A well-tanned version of a leading seller—with real day/night sightsÂ
Story and Photos by Denis Prisbrey
Smith & Wesson’s M&P pistol line, introduced in 2005, incorporated lessons learned from the earlier Sigmas that were the company’s first poly pistol design dating from 1994. The Sigma had its shortcomings and was never widely accepted by law enforcement, while the better-thought-out M&P pistols have been so well received by both professionals and “civilians” that they’re actually chasing hard on Glock’s tails in both markets. Considering the runaway-best-seller phenomenon of the Glocks in police holsters here in the U.S., that says something.
After some minor initial birthing pains, the Smiths have had plenty of time to prove themselves, and in current form they’re quite a buy with several useful features at an affordable price.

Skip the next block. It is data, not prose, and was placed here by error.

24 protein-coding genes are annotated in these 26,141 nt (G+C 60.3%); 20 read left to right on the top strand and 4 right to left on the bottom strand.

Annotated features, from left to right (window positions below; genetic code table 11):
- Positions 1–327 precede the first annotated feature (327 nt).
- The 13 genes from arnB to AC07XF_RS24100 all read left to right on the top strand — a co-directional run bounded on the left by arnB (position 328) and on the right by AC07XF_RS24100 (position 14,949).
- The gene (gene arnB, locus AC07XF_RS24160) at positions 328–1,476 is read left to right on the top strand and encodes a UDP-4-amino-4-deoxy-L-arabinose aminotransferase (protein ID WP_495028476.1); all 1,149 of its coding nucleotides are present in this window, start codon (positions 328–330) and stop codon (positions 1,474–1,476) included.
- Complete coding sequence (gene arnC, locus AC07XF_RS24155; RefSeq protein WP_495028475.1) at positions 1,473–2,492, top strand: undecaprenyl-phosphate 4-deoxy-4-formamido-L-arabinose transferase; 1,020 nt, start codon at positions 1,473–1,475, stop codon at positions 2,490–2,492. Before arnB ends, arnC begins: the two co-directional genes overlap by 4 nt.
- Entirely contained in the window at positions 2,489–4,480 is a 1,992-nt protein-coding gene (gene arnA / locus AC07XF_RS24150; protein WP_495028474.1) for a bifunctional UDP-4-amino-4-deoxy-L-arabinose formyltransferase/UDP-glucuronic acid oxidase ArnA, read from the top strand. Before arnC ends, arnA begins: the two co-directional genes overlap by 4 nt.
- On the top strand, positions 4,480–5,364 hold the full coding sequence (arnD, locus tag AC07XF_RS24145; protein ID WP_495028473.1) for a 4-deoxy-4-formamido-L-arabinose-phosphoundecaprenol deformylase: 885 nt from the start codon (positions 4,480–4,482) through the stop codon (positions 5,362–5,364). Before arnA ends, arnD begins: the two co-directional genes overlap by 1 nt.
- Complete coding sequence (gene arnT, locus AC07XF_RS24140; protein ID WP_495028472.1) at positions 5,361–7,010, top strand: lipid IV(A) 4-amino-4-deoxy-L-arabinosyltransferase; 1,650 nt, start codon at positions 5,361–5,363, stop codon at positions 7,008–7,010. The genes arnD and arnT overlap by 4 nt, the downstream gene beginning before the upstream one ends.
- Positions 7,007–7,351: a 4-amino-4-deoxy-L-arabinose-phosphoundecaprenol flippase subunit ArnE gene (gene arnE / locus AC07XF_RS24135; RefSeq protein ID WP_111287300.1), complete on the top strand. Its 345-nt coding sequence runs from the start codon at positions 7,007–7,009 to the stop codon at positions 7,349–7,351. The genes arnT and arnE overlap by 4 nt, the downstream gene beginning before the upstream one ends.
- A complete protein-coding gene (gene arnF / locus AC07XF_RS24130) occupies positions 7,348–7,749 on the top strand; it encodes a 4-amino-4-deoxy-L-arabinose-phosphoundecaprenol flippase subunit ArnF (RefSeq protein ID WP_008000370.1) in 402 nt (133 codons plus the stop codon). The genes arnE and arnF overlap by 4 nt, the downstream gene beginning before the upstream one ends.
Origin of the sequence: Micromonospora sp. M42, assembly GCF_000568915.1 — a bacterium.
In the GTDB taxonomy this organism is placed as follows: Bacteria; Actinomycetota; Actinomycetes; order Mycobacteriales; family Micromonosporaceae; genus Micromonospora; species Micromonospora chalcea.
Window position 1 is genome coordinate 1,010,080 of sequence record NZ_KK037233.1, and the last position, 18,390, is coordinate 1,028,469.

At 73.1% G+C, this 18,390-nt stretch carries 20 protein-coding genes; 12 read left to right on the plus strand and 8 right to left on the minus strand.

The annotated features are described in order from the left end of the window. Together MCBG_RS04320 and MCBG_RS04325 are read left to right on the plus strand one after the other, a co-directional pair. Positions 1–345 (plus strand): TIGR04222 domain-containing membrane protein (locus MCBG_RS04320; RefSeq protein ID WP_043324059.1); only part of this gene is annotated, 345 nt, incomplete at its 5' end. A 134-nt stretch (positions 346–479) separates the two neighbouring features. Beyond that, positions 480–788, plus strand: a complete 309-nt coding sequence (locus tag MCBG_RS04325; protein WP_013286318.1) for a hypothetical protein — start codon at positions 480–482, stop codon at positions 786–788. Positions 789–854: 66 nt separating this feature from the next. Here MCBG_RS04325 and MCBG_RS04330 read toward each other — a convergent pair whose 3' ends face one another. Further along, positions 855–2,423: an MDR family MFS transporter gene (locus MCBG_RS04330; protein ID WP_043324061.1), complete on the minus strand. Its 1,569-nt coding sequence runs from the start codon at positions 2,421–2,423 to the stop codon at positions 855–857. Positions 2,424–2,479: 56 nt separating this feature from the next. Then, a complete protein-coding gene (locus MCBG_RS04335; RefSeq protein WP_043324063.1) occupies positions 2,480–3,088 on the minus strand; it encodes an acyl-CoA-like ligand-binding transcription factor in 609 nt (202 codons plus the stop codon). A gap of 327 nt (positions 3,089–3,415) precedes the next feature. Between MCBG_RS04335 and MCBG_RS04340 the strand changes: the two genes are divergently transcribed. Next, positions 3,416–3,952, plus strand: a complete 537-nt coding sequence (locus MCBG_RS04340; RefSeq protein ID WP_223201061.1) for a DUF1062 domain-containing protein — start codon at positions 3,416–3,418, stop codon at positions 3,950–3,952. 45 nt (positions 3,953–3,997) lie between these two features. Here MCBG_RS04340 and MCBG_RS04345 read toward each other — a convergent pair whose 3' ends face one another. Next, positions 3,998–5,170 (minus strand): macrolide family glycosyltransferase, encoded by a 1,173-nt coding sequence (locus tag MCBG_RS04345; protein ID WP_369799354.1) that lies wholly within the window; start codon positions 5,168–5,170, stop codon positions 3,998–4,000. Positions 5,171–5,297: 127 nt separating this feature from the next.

A LITTLE M&P BACKGROUND
Skip ahead if you’ve heard this already, but if not…. The M&P pistol (a continuation of the classic Smith & Wesson Military & Police trade name for certain models for well over a hundred years) is a striker-fired locked-breech hi-cap semi-auto pistol with a polymer frame, a stainless steel slide, an accessory rail, slide cocking “scallops,” a loaded-chamber indicator/hole in the top of the barrel hood, and, I’m glad to say, a steel recoil spring guide rod.
To read this article in its entirety, pick up a copy of Gun World’s September issue, available on newsstands now.